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Senate Strips Class-Action & Consumer Rights, Scoring a Win for Big Banks

By: CSCS

In the wee hours of Tuesday evening, October 24, 2017, the Senate voted to kill a regulation giving U.S. consumers flexibility to sue their banks and other financial institutions. The rule was published by the Consumer Financial Protection Bureau (CFPB) this past July to bar companies from utilizing forced arbitration clauses against consumers.

Forced arbitration has been found to simply be bad news for consumers. In a statement released by CFPB in July of 2017, they noted that by blocking group lawsuits, companies are able to:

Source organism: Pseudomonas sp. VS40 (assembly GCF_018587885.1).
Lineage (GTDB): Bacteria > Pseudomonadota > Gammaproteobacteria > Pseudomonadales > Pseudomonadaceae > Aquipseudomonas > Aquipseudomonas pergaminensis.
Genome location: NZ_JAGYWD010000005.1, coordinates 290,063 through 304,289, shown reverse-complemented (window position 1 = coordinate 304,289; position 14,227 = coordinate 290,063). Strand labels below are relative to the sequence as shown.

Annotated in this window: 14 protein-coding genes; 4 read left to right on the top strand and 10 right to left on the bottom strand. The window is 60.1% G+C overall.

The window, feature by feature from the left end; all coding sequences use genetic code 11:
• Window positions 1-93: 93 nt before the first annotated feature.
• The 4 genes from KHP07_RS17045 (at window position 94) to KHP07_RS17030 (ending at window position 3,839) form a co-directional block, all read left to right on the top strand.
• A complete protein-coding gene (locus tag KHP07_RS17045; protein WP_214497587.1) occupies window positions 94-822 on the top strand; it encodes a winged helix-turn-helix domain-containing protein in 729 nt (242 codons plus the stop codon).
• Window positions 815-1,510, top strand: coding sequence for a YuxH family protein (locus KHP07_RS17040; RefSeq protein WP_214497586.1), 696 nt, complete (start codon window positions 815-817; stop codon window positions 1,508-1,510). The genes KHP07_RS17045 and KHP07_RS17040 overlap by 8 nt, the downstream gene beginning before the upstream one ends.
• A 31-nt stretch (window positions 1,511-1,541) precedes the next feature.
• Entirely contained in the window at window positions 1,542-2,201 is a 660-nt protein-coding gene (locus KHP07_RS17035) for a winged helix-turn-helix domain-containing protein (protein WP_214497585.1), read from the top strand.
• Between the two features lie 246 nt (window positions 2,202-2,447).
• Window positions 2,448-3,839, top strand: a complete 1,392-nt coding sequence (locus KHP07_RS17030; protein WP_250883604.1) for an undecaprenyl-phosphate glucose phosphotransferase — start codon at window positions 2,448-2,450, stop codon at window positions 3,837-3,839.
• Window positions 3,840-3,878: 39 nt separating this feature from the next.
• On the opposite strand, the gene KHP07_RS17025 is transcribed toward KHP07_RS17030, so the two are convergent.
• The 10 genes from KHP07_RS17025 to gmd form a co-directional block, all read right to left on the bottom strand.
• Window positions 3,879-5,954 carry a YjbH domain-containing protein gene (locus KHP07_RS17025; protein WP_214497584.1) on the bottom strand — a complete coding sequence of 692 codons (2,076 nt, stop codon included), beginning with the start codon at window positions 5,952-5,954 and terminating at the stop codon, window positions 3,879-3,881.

• Deny consumers their day in court
  • Avoid paying out big refunds
  • Provides consumers less overall relief than in class actions
  • Continue practices that are harmful to consumers in order to generate profit

Specifically, the rule would have empowered customers of credit card companies, banks, and other financial institutions to join together in class-action law suits if they felt or knew that they had been wronged. The deciding vote was cast by Vice President Mike Pence. This is unequivocally a win for Wall Street and big banks, and a loss for the everyday consumer.